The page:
“I don’t see [the government] as cutting funds much at all. I think the state’s been extremely generous to public broadcasting,” Goodwin said. “Public broadcasting is not being singled out.”
Though Finn is an Iowa native, he sees West Virginia as his home. He came to the state after college to work as an AmeriCorps Vista service member in the southern region of Big Ugly Creek, where he founded a local children’s literacy nonprofit called Appalread before leaving for a career in journalism.
“Whether you’re a news director or whether you’re an executive director, it’s about motivating your employees, it’s about doing research,” Finn said. “That’s one of the things I’d like to start working on, is figuring out what works in the public media system.”
Finn arrives to a WVPB staff that has been stressed and stretched thin through the turmoil.
Vacant positions on the WVPB staff include those of full-time grant writer, development director, chief engineer and director of broadcasting. Several key human resource positions are also open. Some employees have taken on these duties with no increase in pay. For example, Bill Acker, who recently retired as director of broadcasting and technology, was writing grants and performing engineering duties before his departure, Acker told Current.
The network’s newsgathering capacity is so limited that, when news director Beth Vorhees traveled to the Public Radio News Directors Inc. conference in Houston last June, the radio station was too short-staffed over the weekend to report on a derecho storm that whipped through the state and knocked out electrical power to more than 600,000 West Virginians. No updates on the storm aired for the entire weekend, and though a WVPR reporter filed a story on the storm over the weekend, it was not broadcast until the following Monday due to a power outage, according to Vorhees.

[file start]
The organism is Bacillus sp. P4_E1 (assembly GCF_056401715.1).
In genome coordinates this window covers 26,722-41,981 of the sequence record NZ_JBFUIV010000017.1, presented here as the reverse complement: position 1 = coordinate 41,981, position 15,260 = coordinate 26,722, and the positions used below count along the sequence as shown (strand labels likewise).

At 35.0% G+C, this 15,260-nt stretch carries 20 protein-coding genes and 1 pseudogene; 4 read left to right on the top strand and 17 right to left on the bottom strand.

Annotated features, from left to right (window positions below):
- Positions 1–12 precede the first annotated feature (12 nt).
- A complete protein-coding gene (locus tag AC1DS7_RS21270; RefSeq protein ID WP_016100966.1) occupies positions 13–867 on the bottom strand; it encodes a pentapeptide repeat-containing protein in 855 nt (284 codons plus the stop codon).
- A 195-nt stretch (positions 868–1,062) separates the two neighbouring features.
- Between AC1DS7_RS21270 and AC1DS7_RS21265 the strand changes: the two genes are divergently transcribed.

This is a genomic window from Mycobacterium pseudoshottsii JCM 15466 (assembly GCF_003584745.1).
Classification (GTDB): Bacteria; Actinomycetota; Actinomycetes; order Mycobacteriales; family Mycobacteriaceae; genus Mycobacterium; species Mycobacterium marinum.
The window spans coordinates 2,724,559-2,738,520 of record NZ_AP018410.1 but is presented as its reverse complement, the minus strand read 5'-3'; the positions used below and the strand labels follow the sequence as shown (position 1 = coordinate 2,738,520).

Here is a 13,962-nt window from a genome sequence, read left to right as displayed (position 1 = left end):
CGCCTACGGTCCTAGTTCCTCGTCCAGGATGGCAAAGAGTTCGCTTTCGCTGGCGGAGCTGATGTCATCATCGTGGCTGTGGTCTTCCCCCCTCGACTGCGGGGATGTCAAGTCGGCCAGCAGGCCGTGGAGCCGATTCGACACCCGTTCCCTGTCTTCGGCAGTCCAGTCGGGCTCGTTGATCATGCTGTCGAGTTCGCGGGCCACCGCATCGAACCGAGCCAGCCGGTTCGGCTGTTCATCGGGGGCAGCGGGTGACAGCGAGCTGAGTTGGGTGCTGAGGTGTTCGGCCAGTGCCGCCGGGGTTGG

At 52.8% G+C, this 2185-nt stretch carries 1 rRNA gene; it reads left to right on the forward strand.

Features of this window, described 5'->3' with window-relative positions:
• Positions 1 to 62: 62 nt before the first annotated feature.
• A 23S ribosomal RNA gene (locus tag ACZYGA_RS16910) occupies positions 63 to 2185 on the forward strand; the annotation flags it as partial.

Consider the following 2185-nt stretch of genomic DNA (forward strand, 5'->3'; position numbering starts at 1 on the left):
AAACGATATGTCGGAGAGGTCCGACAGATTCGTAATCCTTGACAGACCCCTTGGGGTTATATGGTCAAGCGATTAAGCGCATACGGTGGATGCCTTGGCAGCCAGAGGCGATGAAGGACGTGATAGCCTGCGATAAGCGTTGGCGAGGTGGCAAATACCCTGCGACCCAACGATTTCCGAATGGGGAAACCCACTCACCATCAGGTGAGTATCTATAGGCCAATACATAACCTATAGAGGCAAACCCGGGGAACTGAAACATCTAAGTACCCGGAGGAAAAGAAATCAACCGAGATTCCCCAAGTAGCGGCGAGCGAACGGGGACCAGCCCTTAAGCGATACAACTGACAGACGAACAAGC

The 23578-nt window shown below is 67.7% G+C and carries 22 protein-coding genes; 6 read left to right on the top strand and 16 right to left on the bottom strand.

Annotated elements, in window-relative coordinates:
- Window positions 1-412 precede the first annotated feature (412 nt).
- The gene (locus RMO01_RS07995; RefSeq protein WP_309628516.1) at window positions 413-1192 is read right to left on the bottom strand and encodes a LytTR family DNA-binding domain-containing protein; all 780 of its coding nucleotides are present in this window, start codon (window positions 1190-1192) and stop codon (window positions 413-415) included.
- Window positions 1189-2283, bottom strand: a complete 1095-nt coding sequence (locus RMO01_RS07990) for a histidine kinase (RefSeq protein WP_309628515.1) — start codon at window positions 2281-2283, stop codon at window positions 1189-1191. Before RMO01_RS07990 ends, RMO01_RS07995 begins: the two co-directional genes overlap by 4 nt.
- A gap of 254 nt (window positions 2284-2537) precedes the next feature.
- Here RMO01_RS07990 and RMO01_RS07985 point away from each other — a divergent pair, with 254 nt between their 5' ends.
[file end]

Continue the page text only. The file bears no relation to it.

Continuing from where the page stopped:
In October 2012, WVPB hired two new reporters, whose duties include producing weekend news coverage.
Goodwin, Adkins and File expect that Finn will recruit staff to fill key vacancies, including in the newsroom, once he arrives.
Goodwin says WVPB’s prospects are looking up and that the network’s funding problems “have been taken care of.” WVPB decision-makers have “reoriented their funding priorities,” she said, and they anticipate that increasing demand for radio and television tower rentals will provide new revenues to WVPB. The network earns around $300,000 annually through tower rentals.
The turmoil at WVPB has been debilitating for both staff and supporters, who want the network to prosper.
“I think West Virginia Public Broadcasting is imminently important,” said Acker, the retired broadcasting director. “I want to see it succeed. I want to see it shake the shackles of the political hacks and be what it could be. And I know it’s possible.”
Finn, who has met with every member of the EBA, will soon get to know members of WVPB’s nonprofit siblings. He has no reservations about working under the network’s governance structure.
Working with a board is “just good management,” he said. “You want to have a board of directors to give you advice, to give you directions, to represent the people.”
File is optimistic that Finn can reinvigorate public broadcasting in West Virginia.
“We want him to have a fair opportunity to come in and to analyze where we are,” File said. “We expect him to look at our facilities, our equipment, our current programming and certainly our employees.”
Copyright 2013 American University